Mass Dems are stuck with Elizabeth Warren

Mitt Romney just got the best political news he's had from Massachusetts since he won the governorship in 2002.  Elizabeth Warren, the poster girl for biographical fabulists, will stay as the Democratic nominee for Senate, twisting in the wind as the implications of her adoption of an identity as a Native American for career advancement sink in.  She has become an  object of widespread mockery, doing herself no good with her use of "family lore" as her documentation, and unable to dig her way out of the hole she finds herself in.

Because there is a severe media taboo (extending even to Fox News Channel) against mention of Barack Obama's use of a Kenyan birth as a fraudulent marketing ploy to enhance the value of his planned book, Warren will do nicely as a proxy.  Her lily white skin, haughty manner, and implausible claim to victimhood prevent her from being off limits.  She will have a secondary impact on Obama by making it plain that a close ally of the president made up something about herself for career advantage. 

Even though unmentionable in legacy media plus Fox, a critical mass of the American public knows about the literary agency's peddling of his prospective book as written by an exotic fellow with an exotic name and exotic birth and upbringing.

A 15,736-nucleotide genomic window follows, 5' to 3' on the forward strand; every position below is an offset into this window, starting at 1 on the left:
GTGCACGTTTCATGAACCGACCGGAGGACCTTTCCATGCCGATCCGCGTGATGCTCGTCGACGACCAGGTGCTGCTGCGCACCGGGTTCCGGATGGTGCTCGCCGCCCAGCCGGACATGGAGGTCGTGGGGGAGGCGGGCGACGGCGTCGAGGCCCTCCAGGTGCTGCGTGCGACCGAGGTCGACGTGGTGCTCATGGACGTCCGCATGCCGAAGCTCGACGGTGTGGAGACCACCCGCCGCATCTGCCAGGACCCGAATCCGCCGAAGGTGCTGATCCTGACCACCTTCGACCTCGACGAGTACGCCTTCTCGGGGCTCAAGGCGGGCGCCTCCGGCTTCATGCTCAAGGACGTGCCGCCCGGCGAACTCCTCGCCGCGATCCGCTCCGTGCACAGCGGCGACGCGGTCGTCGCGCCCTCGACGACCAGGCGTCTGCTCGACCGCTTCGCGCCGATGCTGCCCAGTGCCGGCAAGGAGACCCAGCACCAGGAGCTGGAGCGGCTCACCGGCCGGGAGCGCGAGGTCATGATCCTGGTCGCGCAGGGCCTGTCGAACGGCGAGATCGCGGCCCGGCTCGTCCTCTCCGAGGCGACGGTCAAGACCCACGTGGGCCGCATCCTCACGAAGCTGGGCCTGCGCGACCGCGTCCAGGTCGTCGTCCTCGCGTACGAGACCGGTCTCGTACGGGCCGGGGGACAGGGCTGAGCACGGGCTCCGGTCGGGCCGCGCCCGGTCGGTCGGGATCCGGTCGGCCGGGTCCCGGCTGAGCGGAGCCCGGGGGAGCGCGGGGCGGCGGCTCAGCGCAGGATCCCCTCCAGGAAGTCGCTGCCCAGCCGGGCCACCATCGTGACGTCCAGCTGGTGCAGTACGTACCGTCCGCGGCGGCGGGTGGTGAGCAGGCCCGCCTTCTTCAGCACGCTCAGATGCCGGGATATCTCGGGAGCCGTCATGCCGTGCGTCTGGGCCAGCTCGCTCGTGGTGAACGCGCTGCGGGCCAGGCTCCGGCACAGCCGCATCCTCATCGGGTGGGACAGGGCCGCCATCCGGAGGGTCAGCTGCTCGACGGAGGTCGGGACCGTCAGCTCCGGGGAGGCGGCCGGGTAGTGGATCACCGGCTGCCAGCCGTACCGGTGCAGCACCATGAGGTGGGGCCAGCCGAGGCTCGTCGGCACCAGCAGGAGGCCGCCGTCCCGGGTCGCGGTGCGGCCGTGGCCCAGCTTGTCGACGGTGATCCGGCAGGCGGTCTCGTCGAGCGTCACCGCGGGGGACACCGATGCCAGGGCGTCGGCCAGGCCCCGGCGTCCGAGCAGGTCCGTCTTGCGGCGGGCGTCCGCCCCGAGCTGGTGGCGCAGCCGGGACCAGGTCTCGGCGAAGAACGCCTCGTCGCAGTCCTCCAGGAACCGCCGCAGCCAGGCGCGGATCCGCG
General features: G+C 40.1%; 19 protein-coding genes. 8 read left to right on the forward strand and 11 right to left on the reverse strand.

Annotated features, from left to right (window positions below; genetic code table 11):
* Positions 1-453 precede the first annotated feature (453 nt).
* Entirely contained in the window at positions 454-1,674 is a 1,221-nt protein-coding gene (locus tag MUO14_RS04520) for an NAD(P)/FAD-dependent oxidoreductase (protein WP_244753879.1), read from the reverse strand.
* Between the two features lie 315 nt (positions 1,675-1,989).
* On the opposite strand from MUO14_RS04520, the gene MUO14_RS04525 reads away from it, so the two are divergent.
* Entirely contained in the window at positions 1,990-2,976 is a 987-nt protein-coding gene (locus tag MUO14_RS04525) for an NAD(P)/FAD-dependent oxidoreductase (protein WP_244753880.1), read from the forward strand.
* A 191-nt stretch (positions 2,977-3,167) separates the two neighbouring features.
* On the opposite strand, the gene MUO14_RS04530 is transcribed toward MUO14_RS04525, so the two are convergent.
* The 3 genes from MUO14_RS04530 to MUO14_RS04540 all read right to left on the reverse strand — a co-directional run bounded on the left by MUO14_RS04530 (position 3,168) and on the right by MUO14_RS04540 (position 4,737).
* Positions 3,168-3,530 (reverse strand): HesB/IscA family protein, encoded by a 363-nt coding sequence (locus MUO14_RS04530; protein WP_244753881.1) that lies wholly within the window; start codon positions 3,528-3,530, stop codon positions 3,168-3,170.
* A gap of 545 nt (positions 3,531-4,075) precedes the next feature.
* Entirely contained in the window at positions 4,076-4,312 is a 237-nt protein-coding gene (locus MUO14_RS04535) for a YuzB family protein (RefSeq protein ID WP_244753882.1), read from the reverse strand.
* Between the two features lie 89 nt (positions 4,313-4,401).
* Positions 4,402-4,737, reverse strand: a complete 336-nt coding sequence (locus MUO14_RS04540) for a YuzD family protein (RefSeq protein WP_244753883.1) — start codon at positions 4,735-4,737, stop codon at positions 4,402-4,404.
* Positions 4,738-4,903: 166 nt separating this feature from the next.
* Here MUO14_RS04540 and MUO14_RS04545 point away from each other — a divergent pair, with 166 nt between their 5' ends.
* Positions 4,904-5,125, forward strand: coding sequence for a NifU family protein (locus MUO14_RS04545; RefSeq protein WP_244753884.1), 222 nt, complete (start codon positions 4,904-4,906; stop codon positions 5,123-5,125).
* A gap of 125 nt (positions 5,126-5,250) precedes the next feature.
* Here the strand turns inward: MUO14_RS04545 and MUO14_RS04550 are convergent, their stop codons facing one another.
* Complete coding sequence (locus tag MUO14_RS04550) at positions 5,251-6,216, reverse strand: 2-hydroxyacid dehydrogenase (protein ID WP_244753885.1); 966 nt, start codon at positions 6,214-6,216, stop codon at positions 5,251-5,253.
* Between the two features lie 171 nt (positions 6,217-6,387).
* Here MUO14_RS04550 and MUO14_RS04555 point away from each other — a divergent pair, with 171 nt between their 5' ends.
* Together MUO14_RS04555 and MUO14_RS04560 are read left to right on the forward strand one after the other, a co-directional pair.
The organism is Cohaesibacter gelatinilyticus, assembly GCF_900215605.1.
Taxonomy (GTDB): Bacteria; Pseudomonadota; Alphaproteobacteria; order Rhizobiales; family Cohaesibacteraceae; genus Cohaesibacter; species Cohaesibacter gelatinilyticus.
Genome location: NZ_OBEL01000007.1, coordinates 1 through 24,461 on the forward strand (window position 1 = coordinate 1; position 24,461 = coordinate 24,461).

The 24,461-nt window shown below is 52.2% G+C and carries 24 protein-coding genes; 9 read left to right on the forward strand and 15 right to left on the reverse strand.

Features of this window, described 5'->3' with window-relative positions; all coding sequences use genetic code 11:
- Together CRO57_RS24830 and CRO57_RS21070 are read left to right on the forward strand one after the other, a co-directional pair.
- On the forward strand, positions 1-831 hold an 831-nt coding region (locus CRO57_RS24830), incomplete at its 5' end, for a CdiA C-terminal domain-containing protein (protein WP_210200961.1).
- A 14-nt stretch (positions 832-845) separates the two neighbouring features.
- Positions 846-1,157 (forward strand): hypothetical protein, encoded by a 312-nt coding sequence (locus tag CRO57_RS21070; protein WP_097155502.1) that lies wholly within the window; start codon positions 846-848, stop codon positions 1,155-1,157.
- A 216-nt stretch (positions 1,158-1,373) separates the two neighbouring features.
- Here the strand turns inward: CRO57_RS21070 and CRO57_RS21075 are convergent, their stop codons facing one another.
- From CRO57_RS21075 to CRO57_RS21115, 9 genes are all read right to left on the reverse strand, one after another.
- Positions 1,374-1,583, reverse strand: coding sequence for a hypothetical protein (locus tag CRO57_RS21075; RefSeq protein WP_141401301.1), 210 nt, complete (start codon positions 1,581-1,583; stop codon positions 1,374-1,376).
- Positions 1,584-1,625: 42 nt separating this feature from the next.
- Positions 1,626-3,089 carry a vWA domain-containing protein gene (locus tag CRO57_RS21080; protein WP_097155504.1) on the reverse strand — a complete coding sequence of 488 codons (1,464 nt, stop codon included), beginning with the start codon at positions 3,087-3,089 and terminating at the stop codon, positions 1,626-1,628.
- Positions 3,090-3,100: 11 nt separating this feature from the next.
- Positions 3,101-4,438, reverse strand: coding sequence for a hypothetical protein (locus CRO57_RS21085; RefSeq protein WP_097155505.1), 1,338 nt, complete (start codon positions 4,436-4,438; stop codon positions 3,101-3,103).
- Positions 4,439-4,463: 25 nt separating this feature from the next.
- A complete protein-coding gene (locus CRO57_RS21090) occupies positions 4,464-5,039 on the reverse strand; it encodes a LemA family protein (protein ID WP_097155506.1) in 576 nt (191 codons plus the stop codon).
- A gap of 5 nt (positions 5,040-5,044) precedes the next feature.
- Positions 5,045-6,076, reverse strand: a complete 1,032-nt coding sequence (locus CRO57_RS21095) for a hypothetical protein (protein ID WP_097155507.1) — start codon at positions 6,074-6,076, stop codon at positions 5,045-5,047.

Christine McConville of the Boston Herald:

state Democratic Party chairman John Walsh, citing a recent poll and insisting the flap has had no effect on Warren's standing as the party's front-runner...said no one is talking about replacing her. "It's not a sentiment that is out there at all."

"The Democratic Party is really stuck," countered University of New Hampshire political science professor Andrew Smith. "They essentially cleared the path for her as a candidate, and they can't get rid of her now. She could conceivably drop out, but I doubt that will be the case, and I doubt the party will try to push her aside."

Smith and some Democrats say the party can't switch front-runners now - it's probably too late for a big name that could attract big money to jump in and gather the 10,000 signatures needed by a June 5 deadline.

"They're in a tough spot, but there's not a lot they can do about it," Smith said.

Nor can Obama do much. Faked identity is on the table as a point of discussion and mirth.